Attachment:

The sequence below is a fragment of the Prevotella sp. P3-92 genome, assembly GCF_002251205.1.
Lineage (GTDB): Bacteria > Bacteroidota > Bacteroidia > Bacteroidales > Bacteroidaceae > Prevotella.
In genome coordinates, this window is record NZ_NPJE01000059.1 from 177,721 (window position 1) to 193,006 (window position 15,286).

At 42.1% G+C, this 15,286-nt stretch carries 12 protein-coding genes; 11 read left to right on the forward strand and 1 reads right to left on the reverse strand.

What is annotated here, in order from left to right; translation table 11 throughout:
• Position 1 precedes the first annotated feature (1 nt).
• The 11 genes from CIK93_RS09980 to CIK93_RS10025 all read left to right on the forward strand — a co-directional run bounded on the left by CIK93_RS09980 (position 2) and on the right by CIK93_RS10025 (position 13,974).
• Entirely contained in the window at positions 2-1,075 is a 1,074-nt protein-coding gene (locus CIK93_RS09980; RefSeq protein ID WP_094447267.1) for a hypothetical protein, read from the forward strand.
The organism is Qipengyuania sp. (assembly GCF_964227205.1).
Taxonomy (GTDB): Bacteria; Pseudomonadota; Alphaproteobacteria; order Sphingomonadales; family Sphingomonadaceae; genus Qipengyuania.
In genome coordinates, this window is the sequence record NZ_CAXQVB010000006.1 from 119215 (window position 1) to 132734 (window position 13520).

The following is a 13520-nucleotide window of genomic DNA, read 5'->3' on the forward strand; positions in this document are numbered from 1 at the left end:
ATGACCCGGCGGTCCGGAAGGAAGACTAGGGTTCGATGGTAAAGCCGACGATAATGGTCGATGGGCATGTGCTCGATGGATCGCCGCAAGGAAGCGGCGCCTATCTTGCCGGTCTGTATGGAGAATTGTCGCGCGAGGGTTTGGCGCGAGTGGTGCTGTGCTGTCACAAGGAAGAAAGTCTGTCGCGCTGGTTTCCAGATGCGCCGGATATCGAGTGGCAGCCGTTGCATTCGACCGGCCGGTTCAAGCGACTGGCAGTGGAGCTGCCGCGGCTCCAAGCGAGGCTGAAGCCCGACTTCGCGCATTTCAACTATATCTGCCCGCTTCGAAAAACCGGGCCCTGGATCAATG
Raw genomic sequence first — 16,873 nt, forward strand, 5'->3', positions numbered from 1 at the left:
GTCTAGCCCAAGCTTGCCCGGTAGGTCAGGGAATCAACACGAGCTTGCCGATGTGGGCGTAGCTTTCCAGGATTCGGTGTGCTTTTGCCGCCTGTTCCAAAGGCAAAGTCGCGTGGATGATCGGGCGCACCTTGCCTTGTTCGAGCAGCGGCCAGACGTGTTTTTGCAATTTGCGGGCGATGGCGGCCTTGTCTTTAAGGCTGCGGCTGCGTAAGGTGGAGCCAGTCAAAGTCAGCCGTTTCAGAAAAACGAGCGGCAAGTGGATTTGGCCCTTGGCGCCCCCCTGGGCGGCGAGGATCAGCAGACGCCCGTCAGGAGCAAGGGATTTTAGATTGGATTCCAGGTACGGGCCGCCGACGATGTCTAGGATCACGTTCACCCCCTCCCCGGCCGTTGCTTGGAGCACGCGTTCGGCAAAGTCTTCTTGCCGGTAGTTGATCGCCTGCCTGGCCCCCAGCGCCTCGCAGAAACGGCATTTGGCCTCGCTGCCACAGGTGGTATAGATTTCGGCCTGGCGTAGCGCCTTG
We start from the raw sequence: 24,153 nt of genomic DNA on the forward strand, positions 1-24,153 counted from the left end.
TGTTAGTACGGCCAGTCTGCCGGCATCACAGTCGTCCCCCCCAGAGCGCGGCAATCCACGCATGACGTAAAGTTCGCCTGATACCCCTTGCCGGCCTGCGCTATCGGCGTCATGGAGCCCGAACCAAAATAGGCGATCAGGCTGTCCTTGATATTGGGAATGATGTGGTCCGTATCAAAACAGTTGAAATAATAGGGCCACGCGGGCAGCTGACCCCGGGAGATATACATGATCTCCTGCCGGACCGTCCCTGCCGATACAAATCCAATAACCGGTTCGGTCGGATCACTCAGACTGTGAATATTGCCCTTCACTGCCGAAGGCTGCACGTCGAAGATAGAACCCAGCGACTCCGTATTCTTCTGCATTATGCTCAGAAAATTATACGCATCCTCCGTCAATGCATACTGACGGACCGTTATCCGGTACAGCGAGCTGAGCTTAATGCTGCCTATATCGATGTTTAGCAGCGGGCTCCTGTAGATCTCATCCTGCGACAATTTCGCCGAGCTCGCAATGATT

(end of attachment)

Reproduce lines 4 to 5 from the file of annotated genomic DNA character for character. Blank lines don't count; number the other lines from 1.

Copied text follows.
At 42.1% G+C, this 15,286-nt stretch carries 12 protein-coding genes; 11 read left to right on the forward strand and 1 reads right to left on the reverse strand.

What is annotated here, in order from left to right; translation table 11 throughout: